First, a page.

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Re: "Overlay Journals" Over Again...

Sally is quite right about the two roles of peer review, 
evaluation and relevance to audience. The latter is often 
overlooked in these debates, and it's why arbitrary peer review 
panels conceived without purpose and audience (in the 
hypothetical debates, at least) don't stack up.

However, Stevan Harnad's original point was that for online 
journals the critical remaining function is peer review rather 
than distribution and access. In that case the second role is not 
to be discarded but at least reconsidered. Online, new audiences 
are being created on micro and macro levels. You can see this in 
action everywhere in this sequence: blog, twitter, open Web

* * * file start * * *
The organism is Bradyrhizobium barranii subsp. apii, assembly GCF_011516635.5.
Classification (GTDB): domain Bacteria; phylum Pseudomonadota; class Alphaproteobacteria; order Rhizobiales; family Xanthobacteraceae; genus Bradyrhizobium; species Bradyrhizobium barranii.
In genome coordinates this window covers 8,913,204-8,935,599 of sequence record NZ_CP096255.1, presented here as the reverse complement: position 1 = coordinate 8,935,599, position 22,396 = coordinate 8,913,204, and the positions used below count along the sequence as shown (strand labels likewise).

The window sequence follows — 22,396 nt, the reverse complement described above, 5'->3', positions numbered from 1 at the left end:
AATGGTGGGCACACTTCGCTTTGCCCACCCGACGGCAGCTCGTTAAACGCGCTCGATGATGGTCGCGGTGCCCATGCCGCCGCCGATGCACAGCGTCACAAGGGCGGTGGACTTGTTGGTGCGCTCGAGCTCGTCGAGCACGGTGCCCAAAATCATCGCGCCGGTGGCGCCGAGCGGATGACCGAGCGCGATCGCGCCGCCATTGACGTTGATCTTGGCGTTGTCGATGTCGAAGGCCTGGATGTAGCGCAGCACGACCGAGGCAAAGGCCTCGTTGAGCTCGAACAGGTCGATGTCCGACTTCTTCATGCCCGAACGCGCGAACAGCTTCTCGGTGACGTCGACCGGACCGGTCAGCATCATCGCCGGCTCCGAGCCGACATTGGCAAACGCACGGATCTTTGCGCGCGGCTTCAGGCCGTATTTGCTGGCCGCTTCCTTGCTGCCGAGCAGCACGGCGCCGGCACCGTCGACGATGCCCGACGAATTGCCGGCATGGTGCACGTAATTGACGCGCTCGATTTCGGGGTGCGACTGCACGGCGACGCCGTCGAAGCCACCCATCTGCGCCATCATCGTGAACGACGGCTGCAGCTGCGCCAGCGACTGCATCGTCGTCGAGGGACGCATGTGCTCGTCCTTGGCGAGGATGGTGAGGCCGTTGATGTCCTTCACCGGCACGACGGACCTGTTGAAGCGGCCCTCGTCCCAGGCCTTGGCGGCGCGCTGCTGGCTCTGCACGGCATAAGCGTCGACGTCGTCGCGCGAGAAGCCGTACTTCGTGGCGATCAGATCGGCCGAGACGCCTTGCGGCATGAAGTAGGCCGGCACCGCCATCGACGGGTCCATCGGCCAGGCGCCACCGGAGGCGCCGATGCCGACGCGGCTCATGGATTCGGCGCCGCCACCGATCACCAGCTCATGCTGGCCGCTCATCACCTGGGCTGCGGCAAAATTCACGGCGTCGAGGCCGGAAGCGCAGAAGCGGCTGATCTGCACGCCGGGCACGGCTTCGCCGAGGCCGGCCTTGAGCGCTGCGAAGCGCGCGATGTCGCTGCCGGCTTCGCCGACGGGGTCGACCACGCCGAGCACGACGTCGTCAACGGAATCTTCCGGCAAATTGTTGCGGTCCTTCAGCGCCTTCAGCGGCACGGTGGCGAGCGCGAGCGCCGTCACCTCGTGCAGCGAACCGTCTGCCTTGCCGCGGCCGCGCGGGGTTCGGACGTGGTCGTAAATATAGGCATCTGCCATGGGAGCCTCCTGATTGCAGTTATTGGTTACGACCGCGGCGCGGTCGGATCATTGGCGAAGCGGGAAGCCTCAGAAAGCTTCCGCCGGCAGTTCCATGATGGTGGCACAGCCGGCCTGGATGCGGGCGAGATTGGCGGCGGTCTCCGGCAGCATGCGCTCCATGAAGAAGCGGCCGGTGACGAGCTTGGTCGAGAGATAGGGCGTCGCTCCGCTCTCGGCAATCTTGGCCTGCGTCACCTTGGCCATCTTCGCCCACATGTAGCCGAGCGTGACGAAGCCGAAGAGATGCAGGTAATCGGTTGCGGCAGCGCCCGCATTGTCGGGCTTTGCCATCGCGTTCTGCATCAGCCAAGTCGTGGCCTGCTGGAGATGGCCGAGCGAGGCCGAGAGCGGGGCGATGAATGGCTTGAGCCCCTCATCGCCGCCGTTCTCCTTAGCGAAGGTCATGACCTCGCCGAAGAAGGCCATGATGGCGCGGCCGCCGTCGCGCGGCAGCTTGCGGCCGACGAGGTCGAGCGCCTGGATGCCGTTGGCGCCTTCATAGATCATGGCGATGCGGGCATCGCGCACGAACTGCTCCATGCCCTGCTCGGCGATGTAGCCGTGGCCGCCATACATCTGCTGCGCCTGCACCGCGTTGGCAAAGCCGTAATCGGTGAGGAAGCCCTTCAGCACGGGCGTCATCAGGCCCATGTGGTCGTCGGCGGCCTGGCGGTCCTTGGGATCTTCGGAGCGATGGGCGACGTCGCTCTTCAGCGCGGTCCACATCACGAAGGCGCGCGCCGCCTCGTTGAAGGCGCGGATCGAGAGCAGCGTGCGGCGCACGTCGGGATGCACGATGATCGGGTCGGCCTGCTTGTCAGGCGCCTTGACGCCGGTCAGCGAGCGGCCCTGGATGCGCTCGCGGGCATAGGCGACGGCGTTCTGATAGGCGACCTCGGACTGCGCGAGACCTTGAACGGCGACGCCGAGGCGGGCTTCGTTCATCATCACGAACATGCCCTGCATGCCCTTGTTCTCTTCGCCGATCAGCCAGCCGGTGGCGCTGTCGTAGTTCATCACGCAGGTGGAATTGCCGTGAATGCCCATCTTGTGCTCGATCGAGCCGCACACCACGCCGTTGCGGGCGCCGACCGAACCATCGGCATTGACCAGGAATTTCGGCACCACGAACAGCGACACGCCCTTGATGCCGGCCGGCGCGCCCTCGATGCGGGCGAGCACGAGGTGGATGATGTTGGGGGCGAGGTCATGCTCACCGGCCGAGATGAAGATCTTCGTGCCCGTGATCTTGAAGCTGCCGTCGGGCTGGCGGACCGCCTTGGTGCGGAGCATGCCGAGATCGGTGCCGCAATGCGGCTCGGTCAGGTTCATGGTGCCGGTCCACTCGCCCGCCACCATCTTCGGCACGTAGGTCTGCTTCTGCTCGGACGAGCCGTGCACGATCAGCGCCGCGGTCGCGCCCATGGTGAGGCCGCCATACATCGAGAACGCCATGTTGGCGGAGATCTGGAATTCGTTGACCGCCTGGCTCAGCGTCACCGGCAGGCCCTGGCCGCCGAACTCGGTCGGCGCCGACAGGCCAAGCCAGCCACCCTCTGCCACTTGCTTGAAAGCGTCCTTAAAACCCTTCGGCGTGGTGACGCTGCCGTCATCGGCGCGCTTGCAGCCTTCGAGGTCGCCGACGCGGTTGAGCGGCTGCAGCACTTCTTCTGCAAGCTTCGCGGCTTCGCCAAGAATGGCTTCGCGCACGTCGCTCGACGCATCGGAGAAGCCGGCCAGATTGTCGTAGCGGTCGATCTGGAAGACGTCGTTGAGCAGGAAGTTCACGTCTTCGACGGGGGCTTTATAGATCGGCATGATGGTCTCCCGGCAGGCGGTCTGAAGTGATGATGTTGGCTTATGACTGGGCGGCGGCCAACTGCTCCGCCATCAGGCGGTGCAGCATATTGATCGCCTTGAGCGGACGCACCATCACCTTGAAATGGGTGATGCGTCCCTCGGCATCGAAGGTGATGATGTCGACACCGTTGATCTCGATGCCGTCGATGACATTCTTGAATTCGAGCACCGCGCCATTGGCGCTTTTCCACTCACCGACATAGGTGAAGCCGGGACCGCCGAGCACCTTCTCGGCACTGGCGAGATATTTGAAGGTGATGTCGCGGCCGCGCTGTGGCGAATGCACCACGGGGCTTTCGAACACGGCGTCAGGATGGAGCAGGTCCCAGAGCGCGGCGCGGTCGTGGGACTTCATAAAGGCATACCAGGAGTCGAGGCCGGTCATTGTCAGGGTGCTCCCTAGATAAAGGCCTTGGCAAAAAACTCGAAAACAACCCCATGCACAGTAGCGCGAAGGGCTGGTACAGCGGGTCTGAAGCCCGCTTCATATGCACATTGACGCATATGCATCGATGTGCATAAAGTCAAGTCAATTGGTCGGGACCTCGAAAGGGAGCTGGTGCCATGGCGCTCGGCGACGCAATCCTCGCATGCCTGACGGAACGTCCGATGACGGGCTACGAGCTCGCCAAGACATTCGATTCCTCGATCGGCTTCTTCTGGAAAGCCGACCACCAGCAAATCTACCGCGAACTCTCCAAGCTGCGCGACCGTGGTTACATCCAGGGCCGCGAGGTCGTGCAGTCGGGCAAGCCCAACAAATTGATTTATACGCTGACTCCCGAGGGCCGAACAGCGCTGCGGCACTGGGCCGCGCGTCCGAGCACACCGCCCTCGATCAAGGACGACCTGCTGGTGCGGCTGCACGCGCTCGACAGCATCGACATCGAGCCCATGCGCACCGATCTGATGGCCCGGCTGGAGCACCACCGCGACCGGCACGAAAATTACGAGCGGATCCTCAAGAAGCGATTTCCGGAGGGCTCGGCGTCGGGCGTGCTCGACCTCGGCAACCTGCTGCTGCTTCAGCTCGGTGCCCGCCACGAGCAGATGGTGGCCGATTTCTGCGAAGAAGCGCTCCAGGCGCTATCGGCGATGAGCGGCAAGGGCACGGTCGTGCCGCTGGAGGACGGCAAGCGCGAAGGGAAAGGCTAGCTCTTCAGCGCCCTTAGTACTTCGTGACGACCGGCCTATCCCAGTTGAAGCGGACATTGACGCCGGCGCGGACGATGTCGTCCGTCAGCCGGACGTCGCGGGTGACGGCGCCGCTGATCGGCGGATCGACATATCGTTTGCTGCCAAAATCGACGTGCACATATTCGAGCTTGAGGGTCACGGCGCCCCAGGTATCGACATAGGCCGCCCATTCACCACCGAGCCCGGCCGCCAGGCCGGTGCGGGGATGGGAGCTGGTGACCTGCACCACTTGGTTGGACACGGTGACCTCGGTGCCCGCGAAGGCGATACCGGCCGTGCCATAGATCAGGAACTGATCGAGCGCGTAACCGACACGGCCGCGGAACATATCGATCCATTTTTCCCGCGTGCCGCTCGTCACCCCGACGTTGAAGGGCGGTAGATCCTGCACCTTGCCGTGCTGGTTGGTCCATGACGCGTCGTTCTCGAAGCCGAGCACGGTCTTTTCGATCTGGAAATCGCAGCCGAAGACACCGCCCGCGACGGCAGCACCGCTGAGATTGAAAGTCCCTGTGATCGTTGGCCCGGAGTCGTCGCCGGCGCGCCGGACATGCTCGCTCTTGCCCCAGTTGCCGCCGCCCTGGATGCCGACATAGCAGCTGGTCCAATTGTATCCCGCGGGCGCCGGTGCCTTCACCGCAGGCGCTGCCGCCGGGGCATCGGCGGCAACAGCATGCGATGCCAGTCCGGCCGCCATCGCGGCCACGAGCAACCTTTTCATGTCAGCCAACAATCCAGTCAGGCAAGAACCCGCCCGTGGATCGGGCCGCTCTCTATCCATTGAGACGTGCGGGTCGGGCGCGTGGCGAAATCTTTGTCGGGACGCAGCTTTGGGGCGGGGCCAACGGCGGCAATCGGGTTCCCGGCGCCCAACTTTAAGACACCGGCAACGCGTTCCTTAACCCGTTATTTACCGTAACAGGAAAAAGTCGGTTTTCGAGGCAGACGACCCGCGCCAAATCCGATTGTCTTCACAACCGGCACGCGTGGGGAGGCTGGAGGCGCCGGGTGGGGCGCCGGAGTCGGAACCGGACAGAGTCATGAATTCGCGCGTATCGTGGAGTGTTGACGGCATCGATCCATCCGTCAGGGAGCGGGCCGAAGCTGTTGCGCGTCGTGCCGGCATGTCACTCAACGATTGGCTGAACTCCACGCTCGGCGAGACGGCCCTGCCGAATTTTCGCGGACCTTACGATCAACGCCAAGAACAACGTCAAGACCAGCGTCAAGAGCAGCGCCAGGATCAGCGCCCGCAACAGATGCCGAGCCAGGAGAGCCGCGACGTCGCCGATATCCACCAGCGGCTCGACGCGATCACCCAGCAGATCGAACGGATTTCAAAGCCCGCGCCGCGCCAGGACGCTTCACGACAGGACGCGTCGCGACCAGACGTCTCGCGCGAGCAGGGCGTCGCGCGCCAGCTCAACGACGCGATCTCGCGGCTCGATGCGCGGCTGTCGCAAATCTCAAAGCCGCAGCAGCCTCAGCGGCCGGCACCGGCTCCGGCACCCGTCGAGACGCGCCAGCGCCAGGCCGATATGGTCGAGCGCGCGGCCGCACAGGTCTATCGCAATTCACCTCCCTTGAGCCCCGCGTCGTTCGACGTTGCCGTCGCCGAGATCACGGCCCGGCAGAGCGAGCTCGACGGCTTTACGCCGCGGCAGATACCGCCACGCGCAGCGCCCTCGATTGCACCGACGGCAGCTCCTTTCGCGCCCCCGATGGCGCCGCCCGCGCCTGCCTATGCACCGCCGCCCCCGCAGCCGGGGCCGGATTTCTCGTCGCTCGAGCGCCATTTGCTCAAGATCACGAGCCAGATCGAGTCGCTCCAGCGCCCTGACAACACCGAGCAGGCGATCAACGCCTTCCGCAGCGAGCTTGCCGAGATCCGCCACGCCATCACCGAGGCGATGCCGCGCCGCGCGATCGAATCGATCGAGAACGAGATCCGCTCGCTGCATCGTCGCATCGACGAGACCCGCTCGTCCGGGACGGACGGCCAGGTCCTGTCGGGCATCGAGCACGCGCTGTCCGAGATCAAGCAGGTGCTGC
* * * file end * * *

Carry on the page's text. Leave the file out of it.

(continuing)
bookmark, open bibliographies, tag, feed, blog, etc. The 
definition of online audiences and communities is less likely to 
be journal-centred unless they are participating in providing 
open access.

Steve Hitchcock
KeepIt Project Manager
IAM Group, School of Electronics and Computer Science
University of Southampton, SO17 1BJ, UK
Email: sh94r@ecs.soton.ac.uk
project blog: http://blogs.ecs.soton.ac.uk/keepit/


On 03/07/2009 04:14, Sally Morris (Morris Associates) wrote:
> I think we're in danger of losing sight of the fact that PR does
> two different things:
> 1)It provides evaluation, by experts, of the validity of the
> study, its findings, and the conclusions drawn therefrom
> 2)It provides evaluation, by experts familiar with a particular
> journal and its readership, of the novelty, interest, and
> relevance of the work to that particular community.  You can't
> do that without a clear idea of what the 'journal' (as envelope,
> not as physical object) actually represents
> To my mind, the second is at least as valuable to readers as the
> first.  (In some cases, it also contributes - through triangular
> 'dialogue' between author, editor and reviewer - to significant
> improvement of both the content and the expression)
> Sally Morris
> Email: sally@morris-assocs.demon.co.uk